Villager Peak, Rabbit Peak, Toro Peak, Santa Rosa Mountain
By: Doug Bear
The Santa Rosa Mountain Range, a peninsular range, lies southeast of the San Jacinto Mountains and west of the Salton Sea. Devoid of roads except for the Santa Rosa Mountain/Toro Peak area, most of it is as rugged and wild as it was 1,000 years ago. Trails are faint, few in number, and not maintained. The range is essentially a desert range, and except for a few isolated springs in the Toro Peak area, there is no water. This ruggedness and isolation are perhaps what makes these mountains appealing to some, and many of the peaks in the range are notoriously difficult to reach. Rabbit Peak, less than 7,000 feet in elevation, is considered by some to be the most challenging summit in California south of the Sierra Nevada. Until the late nineteenth century, the Cahuilla Indian Tribes lived here, but today, humans are only temporary visitors, for now the range is lr6me to bighorn sheep and mountain lions.
It was on a hike to 6,193' Combs Peak in San Diego County that I first conceived the idea of walking along the crest of the Santa Rosa Mountains. I remember taking a break and gazing across Collins Valley to the Santa Rosa crest. It was a beautiful line, and I wanted to experience it. So much was unknown to me. I had walked the first third to Rabbit Peak, and briefly visited Santa Rosa Mountain once. I knew it would be tough; little did I know how tough.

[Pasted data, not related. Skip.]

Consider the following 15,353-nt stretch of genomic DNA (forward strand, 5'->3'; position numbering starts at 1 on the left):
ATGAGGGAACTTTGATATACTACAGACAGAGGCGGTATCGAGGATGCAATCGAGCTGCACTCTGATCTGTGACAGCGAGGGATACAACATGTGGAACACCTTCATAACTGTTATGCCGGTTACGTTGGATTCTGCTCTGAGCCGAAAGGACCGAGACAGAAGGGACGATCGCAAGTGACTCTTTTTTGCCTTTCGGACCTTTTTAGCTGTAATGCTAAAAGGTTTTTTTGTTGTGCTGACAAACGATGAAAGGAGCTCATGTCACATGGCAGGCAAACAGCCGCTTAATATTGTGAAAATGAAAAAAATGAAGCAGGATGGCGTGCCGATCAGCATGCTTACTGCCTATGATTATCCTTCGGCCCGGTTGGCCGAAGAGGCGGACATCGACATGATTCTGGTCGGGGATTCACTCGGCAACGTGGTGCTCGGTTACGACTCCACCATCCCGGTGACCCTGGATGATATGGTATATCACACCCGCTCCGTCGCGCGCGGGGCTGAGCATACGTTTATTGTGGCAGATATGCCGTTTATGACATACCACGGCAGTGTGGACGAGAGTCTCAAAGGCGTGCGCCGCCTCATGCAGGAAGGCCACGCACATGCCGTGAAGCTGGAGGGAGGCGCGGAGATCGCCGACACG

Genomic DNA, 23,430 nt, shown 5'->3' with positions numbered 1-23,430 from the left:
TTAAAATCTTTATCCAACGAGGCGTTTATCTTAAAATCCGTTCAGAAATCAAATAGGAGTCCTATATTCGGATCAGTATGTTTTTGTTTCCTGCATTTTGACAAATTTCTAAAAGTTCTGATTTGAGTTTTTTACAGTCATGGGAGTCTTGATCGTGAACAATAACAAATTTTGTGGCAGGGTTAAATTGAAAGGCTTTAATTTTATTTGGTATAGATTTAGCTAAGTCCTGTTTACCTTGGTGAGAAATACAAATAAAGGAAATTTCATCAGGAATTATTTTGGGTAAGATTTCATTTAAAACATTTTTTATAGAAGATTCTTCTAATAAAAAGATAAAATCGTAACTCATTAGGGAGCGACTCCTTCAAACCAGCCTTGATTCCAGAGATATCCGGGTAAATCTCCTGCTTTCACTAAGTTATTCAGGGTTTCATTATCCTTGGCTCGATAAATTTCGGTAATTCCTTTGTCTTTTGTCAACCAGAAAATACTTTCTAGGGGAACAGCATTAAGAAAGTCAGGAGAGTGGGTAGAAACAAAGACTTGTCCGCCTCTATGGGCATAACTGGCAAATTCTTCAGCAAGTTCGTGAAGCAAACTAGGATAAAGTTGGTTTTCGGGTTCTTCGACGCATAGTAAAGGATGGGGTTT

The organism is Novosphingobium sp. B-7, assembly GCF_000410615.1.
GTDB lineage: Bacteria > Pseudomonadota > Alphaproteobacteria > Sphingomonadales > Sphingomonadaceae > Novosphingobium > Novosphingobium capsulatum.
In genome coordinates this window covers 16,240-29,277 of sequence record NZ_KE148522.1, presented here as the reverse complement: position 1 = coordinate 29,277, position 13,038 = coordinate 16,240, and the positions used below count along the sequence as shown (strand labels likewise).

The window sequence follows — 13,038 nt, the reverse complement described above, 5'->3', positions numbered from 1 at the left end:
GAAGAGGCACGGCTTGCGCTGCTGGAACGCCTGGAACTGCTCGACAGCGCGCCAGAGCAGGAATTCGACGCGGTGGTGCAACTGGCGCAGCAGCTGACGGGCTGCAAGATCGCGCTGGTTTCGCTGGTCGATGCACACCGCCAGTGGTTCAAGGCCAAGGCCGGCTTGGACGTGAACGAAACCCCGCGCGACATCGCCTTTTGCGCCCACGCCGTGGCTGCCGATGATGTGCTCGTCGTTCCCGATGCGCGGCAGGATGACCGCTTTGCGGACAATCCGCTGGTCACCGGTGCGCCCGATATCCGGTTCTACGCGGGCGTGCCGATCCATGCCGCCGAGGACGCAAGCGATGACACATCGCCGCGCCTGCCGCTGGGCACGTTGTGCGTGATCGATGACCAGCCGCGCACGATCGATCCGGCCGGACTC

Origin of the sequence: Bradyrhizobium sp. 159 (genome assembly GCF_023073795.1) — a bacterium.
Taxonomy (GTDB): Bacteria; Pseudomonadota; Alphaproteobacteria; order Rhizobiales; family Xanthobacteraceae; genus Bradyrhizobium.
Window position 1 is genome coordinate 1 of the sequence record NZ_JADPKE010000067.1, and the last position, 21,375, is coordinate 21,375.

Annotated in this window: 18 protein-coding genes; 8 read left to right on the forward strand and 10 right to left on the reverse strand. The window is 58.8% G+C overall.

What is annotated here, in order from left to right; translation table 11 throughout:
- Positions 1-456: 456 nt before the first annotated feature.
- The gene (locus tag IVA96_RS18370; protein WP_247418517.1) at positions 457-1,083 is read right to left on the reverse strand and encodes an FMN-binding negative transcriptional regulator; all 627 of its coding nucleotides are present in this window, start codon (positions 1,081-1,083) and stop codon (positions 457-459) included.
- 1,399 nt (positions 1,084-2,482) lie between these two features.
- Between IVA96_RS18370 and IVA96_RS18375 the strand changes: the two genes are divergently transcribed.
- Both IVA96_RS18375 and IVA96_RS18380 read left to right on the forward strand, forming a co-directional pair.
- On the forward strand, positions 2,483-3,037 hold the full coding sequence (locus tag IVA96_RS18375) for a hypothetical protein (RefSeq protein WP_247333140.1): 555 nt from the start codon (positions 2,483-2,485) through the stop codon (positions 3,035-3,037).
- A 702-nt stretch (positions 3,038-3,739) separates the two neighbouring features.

The first attempt occurred in mid-January of 1998. 1 backpacked over Villager peak to a point halfway to Rabbit. My pack was too heavy. The plan was to rest on Rabbit and melt snow with my stove so I'd have water for the long journey to Toro Peak. A winter storm hadjust passed over southern California so I expected plenty of snow on the north slopes of Rabbit. When I reached the summit I searched everywhere, not one flake of snow- it all fell as rain! The Santa Rosas had surprised me. From the summit of Rabbit Peak I gazed across those 15 miles of wild ridge to Toro Peak. I had just one gallon of water, and a heavy pack. It was getting warm, and I was beat. I shook my head; it was too risky. I turned back. I concluded that I had not thought this one through carefully enough. It reminded me of the first time I attempted to climb Rabbit Peak and was deterred. I had once again underestimated the Santa Rosas.
A year went by before I seriously entertained the idea again. Also, I wanted to put my own "spin" so to speak on the traverse. A few hardy parties had braved the ridgeline from Toro to S-22, but I hadn't heard of the reverse being done. Also, I wanted to walk out (not drive out) from Toro. My idea had finally taken shape: I'd walk from S-22 to Hwy. 74, following the crest most of the way. But what would I drink, how would I survive?